ABRSM aural is a small but essential section of the exam. In my teaching experience, I find that many teachers neglect the aural section during piano lessons. Being good at aural whether in an ABRSM exam or in learning music in general is very rewarding.
Even though it takes consistent training over a period of time to pick up good aural skills, these skills stay with you for a very long time. Besides attaining high scores in aural tests, good aural skills also help overall musical learning.
Many students find this part of the practical exam challenging. However, the time and effort invested in aural training is well worth it and makes a more well-rounded musician.
With my students, earliest piano lessons focus on listening and learning to use their ears effectively - a skill that will reap rewards for a lifetime playing music.
Hearing is keenest between the ages of 3 and 8, hence consistent and systematic training at this age is ideal. In my teaching experience, I've found that early training say at age 4 or 5 in listening to pitch and harmony as well as building a sense of beat and rhythm is invaluable to future music learning. At this age, not all children are mature enough for a formal piano lesson but are often able to manage an interesting music foundation class.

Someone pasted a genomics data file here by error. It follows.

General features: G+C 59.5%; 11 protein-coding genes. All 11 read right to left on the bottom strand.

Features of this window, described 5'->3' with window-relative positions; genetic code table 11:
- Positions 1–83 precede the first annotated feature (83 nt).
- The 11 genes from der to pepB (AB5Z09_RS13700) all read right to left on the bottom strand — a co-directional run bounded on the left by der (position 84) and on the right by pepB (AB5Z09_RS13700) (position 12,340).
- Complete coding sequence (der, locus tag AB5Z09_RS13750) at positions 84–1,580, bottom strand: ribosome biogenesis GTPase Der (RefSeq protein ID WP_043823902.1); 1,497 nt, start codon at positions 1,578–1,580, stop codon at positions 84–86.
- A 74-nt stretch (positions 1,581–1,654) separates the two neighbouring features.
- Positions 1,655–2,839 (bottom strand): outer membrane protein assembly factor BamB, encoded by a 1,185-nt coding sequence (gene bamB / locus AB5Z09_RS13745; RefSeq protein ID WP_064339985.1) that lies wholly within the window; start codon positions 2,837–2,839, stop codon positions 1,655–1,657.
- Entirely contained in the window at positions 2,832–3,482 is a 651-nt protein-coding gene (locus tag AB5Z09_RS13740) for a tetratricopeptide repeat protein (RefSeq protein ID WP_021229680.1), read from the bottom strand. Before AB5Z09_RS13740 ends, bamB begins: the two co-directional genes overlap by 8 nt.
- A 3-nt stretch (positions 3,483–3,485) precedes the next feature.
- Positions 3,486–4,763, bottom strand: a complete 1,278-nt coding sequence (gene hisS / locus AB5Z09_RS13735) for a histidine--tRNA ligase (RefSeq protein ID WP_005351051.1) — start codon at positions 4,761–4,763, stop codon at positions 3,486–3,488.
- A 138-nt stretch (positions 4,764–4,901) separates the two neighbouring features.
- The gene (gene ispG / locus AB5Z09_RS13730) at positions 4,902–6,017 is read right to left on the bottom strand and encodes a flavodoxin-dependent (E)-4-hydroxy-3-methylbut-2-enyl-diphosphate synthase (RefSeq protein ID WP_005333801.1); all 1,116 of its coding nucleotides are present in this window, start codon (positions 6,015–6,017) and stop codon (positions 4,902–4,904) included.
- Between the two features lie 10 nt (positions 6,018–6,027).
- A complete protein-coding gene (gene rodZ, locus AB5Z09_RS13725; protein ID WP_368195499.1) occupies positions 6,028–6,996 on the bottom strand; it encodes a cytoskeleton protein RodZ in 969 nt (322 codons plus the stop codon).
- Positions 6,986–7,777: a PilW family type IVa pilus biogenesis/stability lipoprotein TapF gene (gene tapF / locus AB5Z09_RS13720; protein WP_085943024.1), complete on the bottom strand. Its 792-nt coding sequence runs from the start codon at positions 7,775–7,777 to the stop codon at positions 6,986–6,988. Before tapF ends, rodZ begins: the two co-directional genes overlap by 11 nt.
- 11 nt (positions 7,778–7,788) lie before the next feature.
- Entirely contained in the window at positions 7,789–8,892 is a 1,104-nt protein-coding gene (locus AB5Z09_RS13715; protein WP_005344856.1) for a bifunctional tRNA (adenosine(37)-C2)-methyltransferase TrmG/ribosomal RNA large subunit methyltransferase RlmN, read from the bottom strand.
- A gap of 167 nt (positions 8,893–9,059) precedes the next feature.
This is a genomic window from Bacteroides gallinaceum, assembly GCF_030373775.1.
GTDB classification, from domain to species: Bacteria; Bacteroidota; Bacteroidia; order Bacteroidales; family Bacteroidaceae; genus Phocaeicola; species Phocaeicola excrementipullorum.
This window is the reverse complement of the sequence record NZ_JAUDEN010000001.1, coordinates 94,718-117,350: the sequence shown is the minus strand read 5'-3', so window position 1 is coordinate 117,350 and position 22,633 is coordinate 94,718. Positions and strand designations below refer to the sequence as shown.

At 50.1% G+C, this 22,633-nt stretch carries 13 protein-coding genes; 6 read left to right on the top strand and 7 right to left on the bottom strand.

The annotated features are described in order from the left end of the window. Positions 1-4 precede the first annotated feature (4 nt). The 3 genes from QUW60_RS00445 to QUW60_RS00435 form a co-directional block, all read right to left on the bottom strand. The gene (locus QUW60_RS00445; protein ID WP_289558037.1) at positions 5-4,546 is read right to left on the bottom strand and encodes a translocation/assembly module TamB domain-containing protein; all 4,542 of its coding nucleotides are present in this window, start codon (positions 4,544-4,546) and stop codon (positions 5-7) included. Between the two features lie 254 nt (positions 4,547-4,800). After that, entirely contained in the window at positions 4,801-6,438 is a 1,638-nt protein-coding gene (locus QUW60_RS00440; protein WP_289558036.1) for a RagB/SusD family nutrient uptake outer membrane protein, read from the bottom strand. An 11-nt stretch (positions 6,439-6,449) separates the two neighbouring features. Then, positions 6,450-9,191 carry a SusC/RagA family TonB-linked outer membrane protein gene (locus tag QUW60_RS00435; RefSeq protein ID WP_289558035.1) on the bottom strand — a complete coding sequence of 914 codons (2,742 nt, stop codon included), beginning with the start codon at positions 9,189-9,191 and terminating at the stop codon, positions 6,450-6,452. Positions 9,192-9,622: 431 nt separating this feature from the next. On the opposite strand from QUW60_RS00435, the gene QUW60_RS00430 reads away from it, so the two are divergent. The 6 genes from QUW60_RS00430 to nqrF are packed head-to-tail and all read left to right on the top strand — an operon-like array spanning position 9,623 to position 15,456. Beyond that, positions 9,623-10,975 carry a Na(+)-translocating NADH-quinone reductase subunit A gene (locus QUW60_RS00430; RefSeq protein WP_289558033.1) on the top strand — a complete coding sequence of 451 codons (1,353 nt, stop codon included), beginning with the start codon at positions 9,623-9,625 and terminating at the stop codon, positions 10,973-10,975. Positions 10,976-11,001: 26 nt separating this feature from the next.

At any other age however, with enough consistent practice, aural skills can still be learnt well. The more consistent the practice, the better the progress.
Most commonly, aural testing is conducted using a piano with someone
playing for you. Alternatively, aural training CDs with pre-recorded practice tests may be used.
Students usually need guidance to know what to listen out for in each aural test. Having good instruction from a piano teacher is often key to being proficient in aural tests. Always remember to listen carefully and always redo a practice test if required!
In Singapore, both ABRSM and Professor Edward Ho have come up with ABRSM exam aural tests and CDs that are invaluable for exam preparation. Consistent practice with CDs can give good results. This is especially essential at higher grades.
Aural tests carry a weightage of 18 out of 150 marks. The tests are progressive from one grade to the next.
At lower grades, recognising basic musical features like beat, rhythm, melody, dynamics and tempo are tested. Identifying musical periods is introduced at Grade 5 for ABRSM.
In higher grades, more in-depth knowledge and keener aural perception are required. Tests may include listening or singing in parts, chords, cadences, modulations and perception of style, period and structure.
Minimum to pass (12-14):
Correct responses to about half the tests
Aware, even though with hesitation and error
To get a good mark (15-16):
Good responses but with little hesitation
To get a very good mark (17-18):
Quick and accurate, perceptive responses